Hack It: Leather & Lace Crew Neck Sweatshirt

I don't know about you, but I find it really hard to pass up a great deal. So when I spotted a crew neck sweatshirt on super sale while browsing OldNavy.com with a 30% off coupon next to me that made it a whopping $2.80... YES. The issue? The only size left was an extra large.

I waffle between a medium or large at Old Navy usually, but for under three bucks I was willing to take the risk and hope I could tailor it. It arrived a few days later, in all it's frumpy, boxy, deliciously comfy glory:
First step: Knocking it down to size. I tried it on, and eyeballed how much would need to be shaved off the sides. I popped it onto my dress form (God bless the dress form) and pinned what I thought would work.
After a try-on and narrowing the sleeve a little bit more, I ran the sewing machine down my line. Then again for good measure, about 1/8" away from my first line. I don't have a serger, so two stitch lines offers a little more security. Since sweatshirt material doesn't really ravel, I was good to go.

Lace time! There are a couple ways you could go about this: Since the lace is fairly see through, I chose to just drape a big hunk over the area of the shirt I wanted to add it to, pin it in place, then carefully (oh. so. carefully) trim along the already-there seam line of the sweatshirt with some sharp scissors. You could also use something like parchment paper (we're looking for a sheer quality here), sketch out the area, then cut it out and trace it onto the lace lying flat.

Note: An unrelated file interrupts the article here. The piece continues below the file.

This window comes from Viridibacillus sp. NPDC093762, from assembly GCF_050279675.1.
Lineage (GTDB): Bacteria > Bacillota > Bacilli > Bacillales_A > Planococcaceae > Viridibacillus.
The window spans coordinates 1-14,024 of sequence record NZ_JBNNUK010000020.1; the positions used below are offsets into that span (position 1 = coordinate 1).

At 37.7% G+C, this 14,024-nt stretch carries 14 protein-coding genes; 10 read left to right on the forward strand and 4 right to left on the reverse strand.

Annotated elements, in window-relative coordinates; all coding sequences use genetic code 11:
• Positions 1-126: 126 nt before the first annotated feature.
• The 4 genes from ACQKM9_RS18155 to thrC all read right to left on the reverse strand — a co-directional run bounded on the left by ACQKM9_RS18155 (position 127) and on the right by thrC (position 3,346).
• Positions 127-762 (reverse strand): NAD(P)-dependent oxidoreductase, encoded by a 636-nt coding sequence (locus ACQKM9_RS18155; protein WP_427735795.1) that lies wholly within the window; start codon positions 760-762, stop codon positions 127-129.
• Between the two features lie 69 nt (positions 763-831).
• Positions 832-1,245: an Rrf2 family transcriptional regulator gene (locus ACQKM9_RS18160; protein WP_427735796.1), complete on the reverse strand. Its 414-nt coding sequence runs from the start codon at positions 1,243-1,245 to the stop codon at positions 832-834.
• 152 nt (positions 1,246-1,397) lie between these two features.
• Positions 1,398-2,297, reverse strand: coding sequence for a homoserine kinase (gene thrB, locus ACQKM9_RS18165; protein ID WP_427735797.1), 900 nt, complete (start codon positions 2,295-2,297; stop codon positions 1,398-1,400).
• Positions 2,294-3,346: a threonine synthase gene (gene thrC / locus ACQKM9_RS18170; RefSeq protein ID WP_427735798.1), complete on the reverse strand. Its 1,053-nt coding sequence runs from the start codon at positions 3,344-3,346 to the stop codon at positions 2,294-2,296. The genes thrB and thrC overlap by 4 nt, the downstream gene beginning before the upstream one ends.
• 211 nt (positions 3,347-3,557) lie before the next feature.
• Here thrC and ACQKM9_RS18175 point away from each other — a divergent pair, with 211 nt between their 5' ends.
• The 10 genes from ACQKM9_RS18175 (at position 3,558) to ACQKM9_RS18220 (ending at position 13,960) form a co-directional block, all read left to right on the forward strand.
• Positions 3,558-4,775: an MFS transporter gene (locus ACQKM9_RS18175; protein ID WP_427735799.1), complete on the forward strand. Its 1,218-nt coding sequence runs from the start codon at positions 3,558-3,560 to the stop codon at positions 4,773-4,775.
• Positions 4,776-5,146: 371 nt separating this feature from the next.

Then, well, stitch 'er on. Machine (my choice) or by hand would work just as well if getting the area into your machine is too tricky. I decided to do that little triangular piece that's always on the front of sweatshirts too for good measure. 
So now we've gone from here to here:
And, tada!
Selfies are not my forté, but I tried (dude, it's hard to take a picture of your own back!!):
You could do this with any crew neck sweatshirt in any color (if there isn't already one in your closet, there's a link to the Old Navy options up at the top of this post), and lace is sold at any fabric store. If you like the idea of the faux leather lace, I picked mine up at JoAnn Fabrics a few months back (they don't seem to offer it on their website). Online, google "lace by the yard" and you'll get roughly a billion results for your web-shopping pleasure. 
Happy hacking kids!

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